Frank Lynne

Frank Lynne (1887-98, 1898-99)

[Born London 1863, died 1916]

Baritone Frank Lynne appeared on tour with several D'Oyly Carte Companies over a period of nearly twelve years (1887-1899). He began with Mr. D'Oyly Carte's "E" Company from December 1887-June 1888, as Samuel Crow in Uncle Samuel, the one-act Arthur Law & George Grossmith curtain raiser playing with H.M.S. Pinafore. In November 1888 "E" Company took up The Yeomen of the Guard with Lynne taking the miniscule role of First Citizen.

In February 1890 "E" Company gave the first provincial production of The Gondoliers, with Lynne as Antonio. He would fill in briefly for Edward Clowes as Giuseppe in June, then in August Lynne switched to Luiz, before returning to Antonio in December. From August to December he also appeared as Pish-Tush in The Mikado.

In 1891 Lynne would play Antonio until September. He also filled in for Lawrence Gridley in February as the Mikado of Japan in The Mikado. In September 1891, following Clowes's departure, Lynne took over leading roles in all three operas on the tour:the Earl of Mountararat in Iolanthe, the Mikado in The Mikado, and Giuseppe in The Gondoliers. He would play Mountararat and the Mikado thoughout 1892, swapping Giuseppe for Tommy Merton when The Vicar of Bray replaced Gondoliers in the repertoire in June. In April-May 1893 Billee Taylor was added, with Lynne as Christopher Crab. In May 1893, Iolanthe and Billee Taylor were dropped in favor of Haddon Hall, Lynne taking Sir George Vernon. Then in November and December respectively Haddon Hall and The Mikado fell out, and from December 1893 to September 1894 Company "E" played Utopia Limited exclusively, in its first provincial production, with Frank Lynne as Phantis.

Company "E" would gradually become a repertory troupe again. H.M.S. Pinafore joined Utopia in September 1894, Frank Lynne as Dick Deadeye. They were joined by Mirette for a spell (January-February 1895), Lynne taking Baron van de Berg; then in February came The Chieftain with Lynne as Sancho. Pinafore and Utopia fell off the schedule in March, and The Chieftain toured alone until May when it was joined by Patience (Lynne as Archibald Grosvenor). In August 1895 The Chieftain gave way to The Gondoliers, with Lynne performing as Luiz. He would tour with Company "E" as Grosvenor and Luiz until February 1896.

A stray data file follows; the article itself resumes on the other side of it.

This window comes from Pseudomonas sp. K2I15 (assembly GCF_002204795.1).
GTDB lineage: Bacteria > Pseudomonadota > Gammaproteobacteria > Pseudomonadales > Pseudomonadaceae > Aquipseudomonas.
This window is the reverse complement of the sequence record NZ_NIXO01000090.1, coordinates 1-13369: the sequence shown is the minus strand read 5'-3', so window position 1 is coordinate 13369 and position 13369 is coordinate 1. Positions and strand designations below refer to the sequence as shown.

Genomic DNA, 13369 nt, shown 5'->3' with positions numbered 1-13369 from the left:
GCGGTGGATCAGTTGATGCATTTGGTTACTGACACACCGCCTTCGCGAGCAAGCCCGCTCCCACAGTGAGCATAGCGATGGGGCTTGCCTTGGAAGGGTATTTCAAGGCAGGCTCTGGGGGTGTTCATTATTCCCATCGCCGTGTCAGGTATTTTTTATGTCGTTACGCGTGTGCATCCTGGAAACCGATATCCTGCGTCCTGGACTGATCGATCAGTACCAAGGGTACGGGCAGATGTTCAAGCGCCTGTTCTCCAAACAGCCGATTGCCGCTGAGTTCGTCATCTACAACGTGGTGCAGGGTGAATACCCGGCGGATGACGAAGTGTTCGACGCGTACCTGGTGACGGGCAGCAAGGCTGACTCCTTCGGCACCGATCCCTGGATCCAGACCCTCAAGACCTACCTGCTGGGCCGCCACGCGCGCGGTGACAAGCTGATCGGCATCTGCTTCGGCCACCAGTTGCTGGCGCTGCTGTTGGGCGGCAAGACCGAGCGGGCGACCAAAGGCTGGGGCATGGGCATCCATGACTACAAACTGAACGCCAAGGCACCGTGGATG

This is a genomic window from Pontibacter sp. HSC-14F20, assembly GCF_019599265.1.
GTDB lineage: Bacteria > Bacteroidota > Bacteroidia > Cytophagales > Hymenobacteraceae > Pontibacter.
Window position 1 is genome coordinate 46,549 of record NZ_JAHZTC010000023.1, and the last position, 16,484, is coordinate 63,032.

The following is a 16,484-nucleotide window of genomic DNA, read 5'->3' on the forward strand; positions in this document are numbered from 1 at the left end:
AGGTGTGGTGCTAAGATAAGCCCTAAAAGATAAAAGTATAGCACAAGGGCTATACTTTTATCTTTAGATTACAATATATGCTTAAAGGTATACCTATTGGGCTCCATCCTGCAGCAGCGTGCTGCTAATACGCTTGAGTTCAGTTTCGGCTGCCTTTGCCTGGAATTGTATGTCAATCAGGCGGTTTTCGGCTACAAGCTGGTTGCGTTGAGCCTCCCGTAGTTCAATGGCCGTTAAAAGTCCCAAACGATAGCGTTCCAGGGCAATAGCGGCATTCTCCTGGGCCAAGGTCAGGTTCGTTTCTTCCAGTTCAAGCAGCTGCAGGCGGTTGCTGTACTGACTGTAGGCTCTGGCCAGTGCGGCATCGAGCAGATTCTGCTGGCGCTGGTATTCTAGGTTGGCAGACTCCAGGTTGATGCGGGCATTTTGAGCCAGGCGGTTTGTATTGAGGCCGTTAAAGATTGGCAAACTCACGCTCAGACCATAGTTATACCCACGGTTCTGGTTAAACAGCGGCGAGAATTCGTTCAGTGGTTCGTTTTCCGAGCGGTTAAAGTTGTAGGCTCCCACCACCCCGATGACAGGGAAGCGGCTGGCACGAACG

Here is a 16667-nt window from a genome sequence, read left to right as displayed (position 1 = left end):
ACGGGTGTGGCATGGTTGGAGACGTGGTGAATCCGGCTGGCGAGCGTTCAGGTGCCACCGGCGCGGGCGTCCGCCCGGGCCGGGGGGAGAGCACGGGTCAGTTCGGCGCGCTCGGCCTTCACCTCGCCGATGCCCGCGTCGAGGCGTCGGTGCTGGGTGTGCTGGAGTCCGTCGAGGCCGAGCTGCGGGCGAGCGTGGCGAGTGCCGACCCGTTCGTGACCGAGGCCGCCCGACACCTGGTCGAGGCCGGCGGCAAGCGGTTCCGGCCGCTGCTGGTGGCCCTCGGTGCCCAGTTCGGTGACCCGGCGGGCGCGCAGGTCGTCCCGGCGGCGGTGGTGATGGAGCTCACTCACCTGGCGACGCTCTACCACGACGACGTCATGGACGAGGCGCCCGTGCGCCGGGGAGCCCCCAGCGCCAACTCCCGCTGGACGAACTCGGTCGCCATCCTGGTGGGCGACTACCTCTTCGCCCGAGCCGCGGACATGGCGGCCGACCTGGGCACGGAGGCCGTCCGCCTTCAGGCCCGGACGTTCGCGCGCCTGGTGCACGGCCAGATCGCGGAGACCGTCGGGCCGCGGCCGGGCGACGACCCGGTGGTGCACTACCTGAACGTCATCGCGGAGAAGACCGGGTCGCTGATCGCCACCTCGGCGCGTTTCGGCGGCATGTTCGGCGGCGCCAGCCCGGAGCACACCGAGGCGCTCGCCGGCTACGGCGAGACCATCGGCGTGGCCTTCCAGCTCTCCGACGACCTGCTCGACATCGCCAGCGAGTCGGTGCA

Lynne then transferred to Carte's Company "D," touring as the Prince of Monte Carlo in The Grand Duke from March until July 1896, when he moved again:this time to Company "B" as Pish-Tush, Wilfred Shadbolt in Yeomen, and Ludwig in The Grand Duke. He would swap Pish-Tush for Pooh-Bah in The Mikado in November 1896.

The Grand Duke stopped touring in December 1896, and Tom Redmond joined the Company in January to claim Pooh-Bah and Shadbolt. From January to July 1897, Lynne's roles would include Mountararat, Pish-Tush, the Lieutenant of the Tower in Yeomen. ("B" Company became "C" Company in on March 1, 1897.) Lynne also played (from March to May only) King Ferdinand in His Majesty, but yielded that part to Charles Walenn in May, switching to Mopolio. In August 1897, Lynne transferred to Carte's "B" Company (returned from South Africa), immediately taking up King Ferdinand again, as well as Counsel to the Plaintiff in Trial by Jury, the Notary in The Sorcerer, Strephon in Iolanthe, Pish-Tush, and the Lieutenant. His Majesty was dropped in September 1897, but Lynne would continue with his other roles, adding the Pirate King in The Pirates of Penzance in March 1898.

Company "B" was disbanded on June 4, 1898, and Lynne's next appearance would be in December 1898 with Company "E." There he toured until April 1899, appearing as Sir Marmaduke Pointdextre in The Sorcerer, Dick Deadeye in Pinafore, the Mikado, the Lieutenant in Yeomen, Baron Puck in The Grand Duchess of Gerolstein, and (beginning in February) Sirocco in The Lucky Star. In April he transferred to Carte's Company "D," where he toured as Tabasco in The Lucky Star until September 1899 when he left the Carte organization.

Frank Lynne then turned his attention to the music halls, where he would perform for a number of years. His repertoire (as listed in Michael Kilgarriff's "Sing Us One of the Old Songs," Oxford University Press, 1998) consisted of some sixteen songs, including one, "I Didn't Mind It," of his own creation.

Page created August 27, 2001 © 2001 David Stone